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Crime Stats: Nearly 5000 South Africans were murdered in just three month

By Time of article published May 15, 2021

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By Shaun Smillie and Siyabonga Mkhwanazi

In three months, 4 976 people were killed in South Africa as the country’s murder rate continues its climb after the brief respite brought on by the Covid 19 lockdown.

Murders, nationally, increased by 8,4 % fuelled in part by dramatic rises in the number of killings in the Eastern Cape and KwaZulu-Natal. In the Eastern Cape, the number of murders increased by 21,5 % from January to March 2020 to the same time the following year. KwaZulu-Natal saw an increase of 16,9% over the same period.

Gauteng’s murder rate increase was just under 4%. The Gauteng police station with the highest number of murders between January and March this year was Ivory Park, with 40 killings.

These numbers were provided yesterday by Police Minister Bheki Cele when he released the latest quarterly crime statistics.

Once again, violent crime numbers are up and the police are being blamed. The killings continue to grow, as they have done over the last eight years. Only the hard lockdown temporarily slowed the trajectory.

While the number of murders and attempted murders increased nationally, other crimes did fall.

The number of rapes fell by 3,9%, while assault with intent to inflict grievous bodily harm decreased by 9,3% and common robbery by 22,1%. These decreases, believes Lizette Lancaster of the Institute for Security Studies (ISS), is a legacy of Covid 19 and the lockdow

"The lockdown restrictions had some impact on all levels of crime. Every time we see a bit of a loosening of the restrictions, you see increases specifically, in violent crime and robberies. Some crimes remain down, but it's mainly because, you know, you've got people at homes and businesses,” she said. “But clearly, this shows that not even severe restrictions can limit or mitigate to the fullest our violence levels.”

Other violent crimes also increased. Car hijackings were up 4,9%, house robberies by 7,6% and business robberies by 2,8%.

“I do not think that the police could get a handle on organised crime syndicates during the lockdown, because they were so busy enforcing restrictions rather than necessarily focusing on the stuff that they used to do in order to curb organised crime,” said Lancaster.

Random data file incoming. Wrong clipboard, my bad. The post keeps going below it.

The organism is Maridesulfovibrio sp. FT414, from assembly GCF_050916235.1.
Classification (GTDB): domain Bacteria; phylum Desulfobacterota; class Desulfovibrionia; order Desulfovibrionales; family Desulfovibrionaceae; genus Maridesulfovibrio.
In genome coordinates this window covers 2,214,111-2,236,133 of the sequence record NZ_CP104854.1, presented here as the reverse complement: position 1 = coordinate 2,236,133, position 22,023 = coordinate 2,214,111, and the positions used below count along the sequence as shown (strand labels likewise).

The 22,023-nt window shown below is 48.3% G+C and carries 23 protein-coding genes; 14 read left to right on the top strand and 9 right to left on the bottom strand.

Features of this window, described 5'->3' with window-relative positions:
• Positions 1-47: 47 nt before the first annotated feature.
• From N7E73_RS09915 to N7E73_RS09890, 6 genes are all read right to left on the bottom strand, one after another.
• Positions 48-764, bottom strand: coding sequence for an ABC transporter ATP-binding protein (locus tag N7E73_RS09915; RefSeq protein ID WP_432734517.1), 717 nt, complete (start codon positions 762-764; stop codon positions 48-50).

Yesterday, political parties pulled no punches.

The DA and IFP said the police were not doing enough to fight crime in the country.

DA MP and its spokesperson on police Andrew Whitfield said they were concerned about the increase in murders.

“The DA is very concerned about the increase in murder, particularly the sharp increases in the Eastern Cape and KwaZulu-Natal. We are concerned about the general increase of murder by 8%. In 2019, the SAPS launched the rural safety strategy and it is clear the plan is not working.

The biggest thing that underpins this is that criminals feel there are no consequences they will continue with crime,” said Whitfield.

Whitfield said there needed to be prosecutions so that criminals will feel the wrath of the law.

He said with rape cases the other factor was the backlog of DNA samples at the Forensic Sciences Laboratory.

He said 58% of the gender-based violence have not been finalised due to the DNA backlog.

The IFP also condemned the increasing levels of crime saying this was an indication police strategies were not working.

IFP MP Zandile Majozi said the police were not on top of the situation.

She called on the police to intervene in hotspot areas to deal with the rampant crime.

“Further to this, 11 people were killed in 10 incidents of murder, which occurred on farms and small-holdings. Rural safety remains of concern to the IFP, as we have on numerous occasions called on the Police Minister to ramp up the Rural Safety and Stock Theft Policing Units across the country,” said Majozi.

“Gauteng and the Western Cape continue to be crime hotspots in our country. Further intervention is required from the National Police, in order to support the Provincial Police in delivering on their mandate. Crimes in these provinces have become more severe,” she said.

Cope spokesperson Dennis Bloem said the police have failed to nail criminals.

Bheki noted during his address that while rape numbers had decreased, Lusikisi in the Eastern Cape, was now the rape capital of the country after overtaking Inanda in Durban.

It is the rise in violent crime in the Eastern Cape and KwaZulu that has criminologists concerned.

“So clearly, there's a huge problem in both those provinces and if I was the national Commissioner of Police, I would certainly, without neglecting the rest of the country, focus my research capacity on those two provinces, said Dr Johan Burger of the ISS.

“Try and find out what has changed in those two provinces that has them now topping the list in terms of murder, and then some other violent crimes.”

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